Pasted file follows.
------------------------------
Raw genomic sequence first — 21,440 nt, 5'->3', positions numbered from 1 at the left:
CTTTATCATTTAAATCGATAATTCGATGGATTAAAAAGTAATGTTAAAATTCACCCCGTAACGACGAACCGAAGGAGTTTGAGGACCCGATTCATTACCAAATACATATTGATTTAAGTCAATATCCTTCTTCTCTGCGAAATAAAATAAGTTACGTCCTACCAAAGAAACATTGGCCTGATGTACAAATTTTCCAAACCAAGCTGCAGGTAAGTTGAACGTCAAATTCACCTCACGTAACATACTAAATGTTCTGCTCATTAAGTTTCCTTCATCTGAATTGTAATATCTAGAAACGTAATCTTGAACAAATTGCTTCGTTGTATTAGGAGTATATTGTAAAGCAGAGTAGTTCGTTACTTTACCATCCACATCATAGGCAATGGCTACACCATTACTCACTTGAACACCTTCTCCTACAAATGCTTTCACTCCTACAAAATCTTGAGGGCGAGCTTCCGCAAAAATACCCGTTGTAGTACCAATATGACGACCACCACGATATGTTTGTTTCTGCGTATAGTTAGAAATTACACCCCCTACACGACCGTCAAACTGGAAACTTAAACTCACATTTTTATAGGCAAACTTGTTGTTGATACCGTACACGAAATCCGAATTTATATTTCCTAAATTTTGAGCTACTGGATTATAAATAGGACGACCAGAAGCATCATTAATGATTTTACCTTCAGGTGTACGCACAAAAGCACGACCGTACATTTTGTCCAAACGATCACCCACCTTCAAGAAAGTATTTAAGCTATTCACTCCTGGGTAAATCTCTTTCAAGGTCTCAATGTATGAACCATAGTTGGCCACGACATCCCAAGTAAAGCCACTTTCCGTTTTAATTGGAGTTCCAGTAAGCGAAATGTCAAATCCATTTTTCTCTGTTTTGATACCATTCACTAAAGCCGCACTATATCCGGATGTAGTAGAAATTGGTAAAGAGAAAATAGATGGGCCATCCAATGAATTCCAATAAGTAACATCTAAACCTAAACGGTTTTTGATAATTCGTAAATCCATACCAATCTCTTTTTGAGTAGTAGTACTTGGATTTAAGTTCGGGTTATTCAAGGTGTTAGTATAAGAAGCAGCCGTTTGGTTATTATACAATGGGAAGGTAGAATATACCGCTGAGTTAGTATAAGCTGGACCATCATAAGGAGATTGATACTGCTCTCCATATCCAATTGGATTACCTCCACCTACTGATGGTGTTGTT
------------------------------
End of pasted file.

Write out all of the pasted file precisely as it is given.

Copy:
Raw genomic sequence first — 21,440 nt, 5'->3', positions numbered from 1 at the left:
CTTTATCATTTAAATCGATAATTCGATGGATTAAAAAGTAATGTTAAAATTCACCCCGTAACGACGAACCGAAGGAGTTTGAGGACCCGATTCATTACCAAATACATATTGATTTAAGTCAATATCCTTCTTCTCTGCGAAATAAAATAAGTTACGTCCTACCAAAGAAACATTGGCCTGATGTACAAATTTTCCAAACCAAGCTGCAGGTAAGTTGAACGTCAAATTCACCTCACGTAACATACTAAATGTTCTGCTCATTAAGTTTCCTTCATCTGAATTGTAATATCTAGAAACGTAATCTTGAACAAATTGCTTCGTTGTATTAGGAGTATATTGTAAAGCAGAGTAGTTCGTTACTTTACCATCCACATCATAGGCAATGGCTACACCATTACTCACTTGAACACCTTCTCCTACAAATGCTTTCACTCCTACAAAATCTTGAGGGCGAGCTTCCGCAAAAATACCCGTTGTAGTACCAATATGACGACCACCACGATATGTTTGTTTCTGCGTATAGTTAGAAATTACACCCCCTACACGACCGTCAAACTGGAAACTTAAACTCACATTTTTATAGGCAAACTTGTTGTTGATACCGTACACGAAATCCGAATTTATATTTCCTAAATTTTGAGCTACTGGATTATAAATAGGACGACCAGAAGCATCATTAATGATTTTACCTTCAGGTGTACGCACAAAAGCACGACCGTACATTTTGTCCAAACGATCACCCACCTTCAAGAAAGTATTTAAGCTATTCACTCCTGGGTAAATCTCTTTCAAGGTCTCAATGTATGAACCATAGTTGGCCACGACATCCCAAGTAAAGCCACTTTCCGTTTTAATTGGAGTTCCAGTAAGCGAAATGTCAAATCCATTTTTCTCTGTTTTGATACCATTCACTAAAGCCGCACTATATCCGGATGTAGTAGAAATTGGTAAAGAGAAAATAGATGGGCCATCCAATGAATTCCAATAAGTAACATCTAAACCTAAACGGTTTTTGATAATTCGTAAATCCATACCAATCTCTTTTTGAGTAGTAGTACTTGGATTTAAGTTCGGGTTATTCAAGGTGTTAGTATAAGAAGCAGCCGTTTGGTTATTATACAATGGGAAGGTAGAATATACCGCTGAGTTAGTATAAGCTGGACCATCATAAGGAGATTGATACTGCTCTCCATATCCAATTGGATTACCTCCACCTACTGATGGTGTTGTT